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A Junk Food Tax Belongs in the Junk Bin

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Health associations have long been calling for a "fat tax"; taxes on foods that some nutritionists and researchers don't want us to eat or drink.

Unfortunately, the lack of sound thinking behind vilifying sugary drinks or less healthful snacks has not changed, nor has the blunt, imprecise, and unfair nature of a 'junk food' or 'sugary drink' tax.

No matter the good intentions, taxing certain foods to make us healthier remains bad public policy. There are several reasons why this is so -- the most fundamental being that such taxes affect everyone regardless of their girth or lifestyle choices.

Consider the case of a Canadian who runs three times a week, plays sports from time to time, eats a well-balanced diet, and is in excellent physical condition. If she likes to relax with a pop and watch a movie on the weekend, or enjoy a chocolate bar with lunch, why should she pay more to do so?

Notably, in 2012, 52.5 per cent of Canadians aged 18 and older, and 21.8 per cent of Canadian youth (aged 12 to 17) reported themselves to be overweight or obese. In other words, flip those statistics over, and a sizable portion of the adult population and the majority of the youth population are neither overweight nor obese by body mass index (the common metric of overweight and obesity) standards.

'Junk food' or sugary drink taxes not only fail to distinguish between overweight/obese Canadians and those who are not, but they are also a regressive form of taxation. A number of studies have found that diets of less healthy food options are less expensive than diets of healthier food options.

Further, lower socioeconomic classes are typically more dependent on fast foods for their nourishment. Both suggest that a tax on less healthful/fattier food options will have a disproportionate effect on lower-income Canadians.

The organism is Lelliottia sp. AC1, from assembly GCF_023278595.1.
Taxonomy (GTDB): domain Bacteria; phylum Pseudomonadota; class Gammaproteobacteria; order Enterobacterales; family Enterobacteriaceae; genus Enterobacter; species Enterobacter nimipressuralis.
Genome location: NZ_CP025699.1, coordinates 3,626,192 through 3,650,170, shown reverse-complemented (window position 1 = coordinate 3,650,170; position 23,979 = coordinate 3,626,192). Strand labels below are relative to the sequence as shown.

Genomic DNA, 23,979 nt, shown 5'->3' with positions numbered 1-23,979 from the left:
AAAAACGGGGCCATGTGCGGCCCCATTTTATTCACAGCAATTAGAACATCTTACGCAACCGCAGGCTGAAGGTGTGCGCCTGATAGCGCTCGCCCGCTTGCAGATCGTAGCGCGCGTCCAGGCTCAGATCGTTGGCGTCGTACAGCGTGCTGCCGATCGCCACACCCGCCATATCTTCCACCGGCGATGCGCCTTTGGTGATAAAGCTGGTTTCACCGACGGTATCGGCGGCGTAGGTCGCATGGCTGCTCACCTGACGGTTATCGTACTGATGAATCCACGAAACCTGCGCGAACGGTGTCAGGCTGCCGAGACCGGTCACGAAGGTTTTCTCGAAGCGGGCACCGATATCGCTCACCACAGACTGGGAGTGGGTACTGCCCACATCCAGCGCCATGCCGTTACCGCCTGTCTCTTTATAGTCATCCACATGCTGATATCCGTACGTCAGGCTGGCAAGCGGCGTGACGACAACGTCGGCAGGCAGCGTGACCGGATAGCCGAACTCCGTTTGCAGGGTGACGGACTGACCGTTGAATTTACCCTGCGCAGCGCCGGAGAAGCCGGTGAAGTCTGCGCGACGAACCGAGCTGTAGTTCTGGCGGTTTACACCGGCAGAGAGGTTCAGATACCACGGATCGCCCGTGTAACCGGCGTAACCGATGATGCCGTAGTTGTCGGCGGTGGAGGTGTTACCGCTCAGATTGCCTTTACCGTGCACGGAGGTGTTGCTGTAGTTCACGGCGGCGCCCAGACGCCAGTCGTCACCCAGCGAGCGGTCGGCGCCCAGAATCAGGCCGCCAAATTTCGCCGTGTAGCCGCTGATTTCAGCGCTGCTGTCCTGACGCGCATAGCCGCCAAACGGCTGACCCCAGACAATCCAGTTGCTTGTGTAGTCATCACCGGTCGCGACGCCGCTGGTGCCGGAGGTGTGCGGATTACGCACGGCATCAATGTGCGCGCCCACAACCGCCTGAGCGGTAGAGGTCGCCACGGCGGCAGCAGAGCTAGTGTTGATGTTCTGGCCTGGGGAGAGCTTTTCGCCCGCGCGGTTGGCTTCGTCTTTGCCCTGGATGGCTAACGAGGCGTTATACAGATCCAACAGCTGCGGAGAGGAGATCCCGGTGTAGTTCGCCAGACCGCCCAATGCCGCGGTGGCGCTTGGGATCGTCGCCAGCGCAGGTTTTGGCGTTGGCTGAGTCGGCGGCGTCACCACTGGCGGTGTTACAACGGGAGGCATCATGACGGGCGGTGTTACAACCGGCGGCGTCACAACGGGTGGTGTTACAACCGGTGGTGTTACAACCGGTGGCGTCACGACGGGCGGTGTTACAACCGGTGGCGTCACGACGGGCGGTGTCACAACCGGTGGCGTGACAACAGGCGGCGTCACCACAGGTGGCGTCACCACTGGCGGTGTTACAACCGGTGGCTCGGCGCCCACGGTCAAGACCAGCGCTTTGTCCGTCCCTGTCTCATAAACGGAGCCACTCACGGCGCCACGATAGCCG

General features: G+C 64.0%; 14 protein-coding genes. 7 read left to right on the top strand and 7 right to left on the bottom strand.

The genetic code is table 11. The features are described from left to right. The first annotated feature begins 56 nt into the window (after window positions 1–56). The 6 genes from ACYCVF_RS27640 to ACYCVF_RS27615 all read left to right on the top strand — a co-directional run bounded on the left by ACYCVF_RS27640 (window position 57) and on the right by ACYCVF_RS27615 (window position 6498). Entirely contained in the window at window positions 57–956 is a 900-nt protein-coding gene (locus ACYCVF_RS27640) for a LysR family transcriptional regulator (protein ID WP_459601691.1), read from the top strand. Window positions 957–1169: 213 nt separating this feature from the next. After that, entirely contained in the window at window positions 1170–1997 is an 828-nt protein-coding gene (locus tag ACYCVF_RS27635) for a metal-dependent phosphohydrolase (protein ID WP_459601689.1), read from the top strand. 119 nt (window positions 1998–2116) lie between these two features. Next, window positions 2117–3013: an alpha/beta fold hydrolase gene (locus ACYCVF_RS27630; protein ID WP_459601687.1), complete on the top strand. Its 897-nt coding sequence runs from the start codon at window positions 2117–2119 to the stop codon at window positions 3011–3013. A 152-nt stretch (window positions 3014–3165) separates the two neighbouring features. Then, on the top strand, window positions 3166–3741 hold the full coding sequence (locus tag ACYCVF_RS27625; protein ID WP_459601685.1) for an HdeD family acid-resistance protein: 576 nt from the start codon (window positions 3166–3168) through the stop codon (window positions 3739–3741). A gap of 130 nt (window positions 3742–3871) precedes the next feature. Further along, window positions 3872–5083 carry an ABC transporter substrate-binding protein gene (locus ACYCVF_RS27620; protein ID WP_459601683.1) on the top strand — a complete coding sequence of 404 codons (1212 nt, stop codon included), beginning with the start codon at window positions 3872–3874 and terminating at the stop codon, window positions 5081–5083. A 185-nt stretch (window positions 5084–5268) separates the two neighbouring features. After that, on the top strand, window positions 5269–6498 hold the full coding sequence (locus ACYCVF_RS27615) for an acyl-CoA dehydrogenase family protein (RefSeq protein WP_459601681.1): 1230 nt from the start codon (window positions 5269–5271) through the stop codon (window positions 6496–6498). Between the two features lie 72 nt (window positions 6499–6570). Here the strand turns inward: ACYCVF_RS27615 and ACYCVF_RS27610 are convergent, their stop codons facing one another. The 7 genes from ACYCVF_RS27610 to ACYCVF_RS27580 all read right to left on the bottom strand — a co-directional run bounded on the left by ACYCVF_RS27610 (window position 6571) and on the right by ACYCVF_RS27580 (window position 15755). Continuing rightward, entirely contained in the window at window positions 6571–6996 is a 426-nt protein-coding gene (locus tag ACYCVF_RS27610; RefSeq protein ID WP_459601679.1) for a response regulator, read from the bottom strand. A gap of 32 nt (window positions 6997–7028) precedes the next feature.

'Junk food' taxes are also not guaranteed to reduce overall caloric intake, as some hope. Importantly, fast food consumption (a common target for a "fat tax") may be relatively unresponsive to price changes because individuals may simply switch to other non-taxed, but still energy-dense (lots of calories per serving size) foods.

Then there is the issue of defining which foods should be taxed and the difficulties therein (think fruit juices for example). That will no doubt require increased bureaucracy: a new agency would need to be created to determine which foods or beverages qualify for the tax and which might be exempted. The proposal that such taxes be offset with subsidies or tax reductions for other more healthful foods or in other areas only compound this problem.

Targeting only one food group, such as sugary beverages, does not necessarily resolve these issues or those outlined above.

Those who wish to vilify soft drinks must also contend with a problematic reality: According to Statistics Canada, soft drink consumption fell 35 per cent in Canada between 1999 and 2012. Yet, obesity has risen over that time.

Fundamentally, how much we eat (of all foods), how much we exercise, and how we live our lives generally (plus genetic factors) determines the size of our waistlines. And even then, the relationship to ill health is not clear and obvious as many studies show some extra weight may be protective.

The consumption of less healthful and/or fattier foods when balanced with other foods and exercise will not lead to a person being overweight or obese, nor will it necessarily lead to poorer health. No single food or beverage can be held responsible for weight gain.

Overly simplistic solutions to obesity that vilify an industry or food product are bad public policy. The reality is that 'junk food' taxes or sugary drink taxes are ineffective, blunt instruments that fail to recognize the complex and manifold causes of obesity. It's time we put the idea of such taxes in their rightful place: the junk bin.

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